Slugging Vs. Overheating

HVACR technicians have been keenly aware of compressor failures caused by slugging for many years. It used to be a much greater problem, and more emphasis was put on it during training.

Today many compressor failures are still chalked up to slugging. However, there can be other causes for all the noise and damage. Sometimes the difference can only be detected during a teardown.

Essentially, slugging is the result of trying to compress liquid refrigerant and/or oil, in the cylinders. Slugging indicates extreme floodback in air-cooled compressors and severe flooded start on refrigerant-cooled compressors. When slugging occurs in a semi-hermetic compressor, liquid is between the top of the piston and bottom of the valve plate.

During a teardown a contractor could see one or more of the following:

  • Broken reeds, rods, or crankshaft;

  • Loose or broken backer bolts;

  • Blown head gaskets.

    Correct And Prevent

    Conditions that lead to slugging can be prevented, mainly through the use of proper system sizing and refrigerant charge calculations.

  • Maintain proper evaporator and compressor superheat. If the system was incorrectly charged with refrigerant - in other words, if the technician didn't measure superheat and subcooling to determine the proper charge - it may result in liquid floodback from the evaporator.

  • Correct abnormally low load conditions. (Ensure proper evaporator airflow. If airflow is lost the refrigerant will not evaporate. This airflow problem could be caused by a fan motor failure, dirty, iced up or blocked coil.)

  • Install accumulators to help control liquid return. This modification may be used if liquid returning to the compressor cannot be controlled by other means.

  • Locate the compressor in a warm ambient area.

  • Install automatic pumpdown. News contributor and Ferris State professor John Tomczyk describes this cycle:

    "The automatic pumpdown cycle can help prevent refrigerant migration to a compressor during the off cycle. The system consists of a normally closed liquid-line solenoid valve (an electric shut-off valve controlled by a thermostat) installed in the liquid line of a refrigeration system. The thermostat is located somewhere in the refrigerated space.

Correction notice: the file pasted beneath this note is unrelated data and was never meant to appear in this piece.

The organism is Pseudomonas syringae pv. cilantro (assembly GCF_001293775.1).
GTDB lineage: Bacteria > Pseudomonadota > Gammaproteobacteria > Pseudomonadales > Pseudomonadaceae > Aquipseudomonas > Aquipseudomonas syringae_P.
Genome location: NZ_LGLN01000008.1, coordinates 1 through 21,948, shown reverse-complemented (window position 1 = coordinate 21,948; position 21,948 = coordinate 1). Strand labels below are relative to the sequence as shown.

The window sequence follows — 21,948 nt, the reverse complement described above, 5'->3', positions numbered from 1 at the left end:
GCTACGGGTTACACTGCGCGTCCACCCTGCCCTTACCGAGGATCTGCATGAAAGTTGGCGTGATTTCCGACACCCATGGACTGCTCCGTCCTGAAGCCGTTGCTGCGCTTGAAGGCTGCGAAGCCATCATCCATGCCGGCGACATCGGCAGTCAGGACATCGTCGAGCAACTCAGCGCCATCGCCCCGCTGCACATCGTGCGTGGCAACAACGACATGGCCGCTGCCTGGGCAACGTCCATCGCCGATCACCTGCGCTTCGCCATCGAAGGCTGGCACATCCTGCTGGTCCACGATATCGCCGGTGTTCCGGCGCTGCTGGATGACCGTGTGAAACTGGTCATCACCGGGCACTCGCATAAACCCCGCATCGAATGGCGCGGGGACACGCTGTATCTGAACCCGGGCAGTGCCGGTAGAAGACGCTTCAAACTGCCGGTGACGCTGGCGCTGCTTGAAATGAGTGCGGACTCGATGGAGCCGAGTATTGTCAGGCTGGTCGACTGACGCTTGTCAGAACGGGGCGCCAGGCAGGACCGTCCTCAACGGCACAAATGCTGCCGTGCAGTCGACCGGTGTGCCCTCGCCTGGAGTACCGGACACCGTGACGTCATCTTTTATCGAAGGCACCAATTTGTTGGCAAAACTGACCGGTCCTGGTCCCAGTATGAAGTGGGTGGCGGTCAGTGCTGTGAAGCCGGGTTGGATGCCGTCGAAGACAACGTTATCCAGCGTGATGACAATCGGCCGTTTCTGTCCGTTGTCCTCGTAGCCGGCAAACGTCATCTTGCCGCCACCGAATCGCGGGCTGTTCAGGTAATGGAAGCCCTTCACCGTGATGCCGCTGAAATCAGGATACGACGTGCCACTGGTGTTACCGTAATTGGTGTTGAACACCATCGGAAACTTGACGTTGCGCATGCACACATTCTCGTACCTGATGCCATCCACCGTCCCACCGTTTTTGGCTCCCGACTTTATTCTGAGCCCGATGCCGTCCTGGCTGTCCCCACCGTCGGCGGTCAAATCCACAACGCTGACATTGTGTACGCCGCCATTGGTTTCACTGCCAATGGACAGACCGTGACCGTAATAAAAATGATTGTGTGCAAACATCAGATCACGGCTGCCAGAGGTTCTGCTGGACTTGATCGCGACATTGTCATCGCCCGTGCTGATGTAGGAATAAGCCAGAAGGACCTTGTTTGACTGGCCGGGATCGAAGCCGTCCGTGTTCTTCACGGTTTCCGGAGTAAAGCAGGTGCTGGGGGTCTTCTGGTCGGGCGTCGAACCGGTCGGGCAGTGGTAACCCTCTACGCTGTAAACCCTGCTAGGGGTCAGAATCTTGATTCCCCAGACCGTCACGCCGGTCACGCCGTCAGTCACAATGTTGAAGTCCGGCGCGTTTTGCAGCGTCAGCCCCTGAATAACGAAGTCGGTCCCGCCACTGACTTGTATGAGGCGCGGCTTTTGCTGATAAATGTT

"When the desired temperature is reached in the space, the thermostat opens and de-energizes the liquid-line solenoid valve, which then closes.

    "The compressor continues to run, evacuating refrigerant from the solenoid valve's outlet. This includes part of the liquid line, evaporator, suction line, and crankcase. This refrigerant is stored in the condenser and receiver on the high side of the system. Most of the refrigerant is stored in the receiver. The compressor will be shut off by the action of a low-pressure switch. This will ensure that no refrigerant will migrate to the compressor during the off cycle.

    "On a call for cooling, the thermostat will close and energize the liquid-line solenoid valve. Liquid refrigerant is sent to the expansion valve and into the empty evaporator, thus increasing the evaporator pressure. Once the cut-in pressure of the low-pressure control is reached, the compressor will start and resume a normal refrigeration cycle.

    "The cut-in pressure of the low-pressure control should be set at a high enough pressure to ensure that the system will not short-cycle if residual pressure remains in the low side of the system once it is pumped down."

    Be aware that pumpdown will help put not prevent migration in all cases. For instance, if you have a power outage, pumpdown will not occur and liquid refrigerant can still migrate from the low side to the compressor.

    Changing Perspective

    While slugging can and still does occur, it is not as much of a problem as it used to be. Today's compressors have more safeguards for their own protection.

    According venerable compressor manufacturer Copeland Corp., "Twenty years ago liquid refrigerant slugging and liquid floodback were very serious problems. Compressor valves and bearings were more vulnerable, and system designs were not always the best.

    "For 20 years, every educational and training program has hammered at the dangers of liquid refrigerant and the need for proper compressor superheat, and few words have been said about the dangers of high return gas temperatures. In effect, a whole generation of service personnel has worried only about liquid floodback.

    "Possibly because of the old fears of liquid refrigerant, we as compressor manufacturers and in general the industry have been slow in recognizing and identifying high-temperature failures. At cylinder temperatures of 315 degrees to 325 degrees F, the lubricating film is literally evaporated off the cylinder walls like water on a hot griddle, but modern refrigeration oils are so resistant to breakdown, carbon is not formed on the valve plate. As a result many high temperature failures are misdiagnosed as liquid failures."

    So today, a failure that sounds like slugging according to the customer's description, may actually be caused by the effects of high temperatures over time. How to tell the difference? Open up that compressor.

    Next month: Overheating causes.

    For more information, click on the Emerson Climate Technologies logo above.

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